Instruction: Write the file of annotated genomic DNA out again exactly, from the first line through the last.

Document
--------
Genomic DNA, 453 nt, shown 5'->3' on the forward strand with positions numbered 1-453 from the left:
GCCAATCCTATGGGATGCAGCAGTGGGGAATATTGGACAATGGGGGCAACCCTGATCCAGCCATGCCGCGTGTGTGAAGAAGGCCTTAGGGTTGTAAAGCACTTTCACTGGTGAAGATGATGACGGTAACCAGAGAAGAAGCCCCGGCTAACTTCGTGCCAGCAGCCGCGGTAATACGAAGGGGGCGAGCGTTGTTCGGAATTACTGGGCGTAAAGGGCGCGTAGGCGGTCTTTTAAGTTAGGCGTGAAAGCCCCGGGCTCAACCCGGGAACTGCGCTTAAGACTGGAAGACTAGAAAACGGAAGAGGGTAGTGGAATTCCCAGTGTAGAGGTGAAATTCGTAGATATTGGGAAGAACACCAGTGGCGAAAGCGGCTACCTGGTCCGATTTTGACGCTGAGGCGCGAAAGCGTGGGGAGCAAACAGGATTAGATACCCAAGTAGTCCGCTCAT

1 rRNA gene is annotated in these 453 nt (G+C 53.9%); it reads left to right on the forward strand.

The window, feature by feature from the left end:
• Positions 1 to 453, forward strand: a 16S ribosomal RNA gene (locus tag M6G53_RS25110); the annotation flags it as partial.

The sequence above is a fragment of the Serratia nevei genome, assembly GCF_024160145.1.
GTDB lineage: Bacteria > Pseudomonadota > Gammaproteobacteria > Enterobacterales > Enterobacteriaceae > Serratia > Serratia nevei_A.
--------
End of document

Genomic DNA, 453 nt, shown 5'->3' on the forward strand with positions numbered 1-453 from the left:
GCCAATCCTATGGGATGCAGCAGTGGGGAATATTGGACAATGGGGGCAACCCTGATCCAGCCATGCCGCGTGTGTGAAGAAGGCCTTAGGGTTGTAAAGCACTTTCACTGGTGAAGATGATGACGGTAACCAGAGAAGAAGCCCCGGCTAACTTCGTGCCAGCAGCCGCGGTAATACGAAGGGGGCGAGCGTTGTTCGGAATTACTGGGCGTAAAGGGCGCGTAGGCGGTCTTTTAAGTTAGGCGTGAAAGCCCCGGGCTCAACCCGGGAACTGCGCTTAAGACTGGAAGACTAGAAAACGGAAGAGGGTAGTGGAATTCCCAGTGTAGAGGTGAAATTCGTAGATATTGGGAAGAACACCAGTGGCGAAAGCGGCTACCTGGTCCGATTTTGACGCTGAGGCGCGAAAGCGTGGGGAGCAAACAGGATTAGATACCCAAGTAGTCCGCTCAT

1 rRNA gene is annotated in these 453 nt (G+C 53.9%); it reads left to right on the forward strand.

The window, feature by feature from the left end:
• Positions 1 to 453, forward strand: a 16S ribosomal RNA gene (locus tag M6G53_RS25110); the annotation flags it as partial.

The sequence above is a fragment of the Serratia nevei genome, assembly GCF_024160145.1.
GTDB lineage: Bacteria > Pseudomonadota > Gammaproteobacteria > Enterobacterales > Enterobacteriaceae > Serratia > Serratia nevei_A.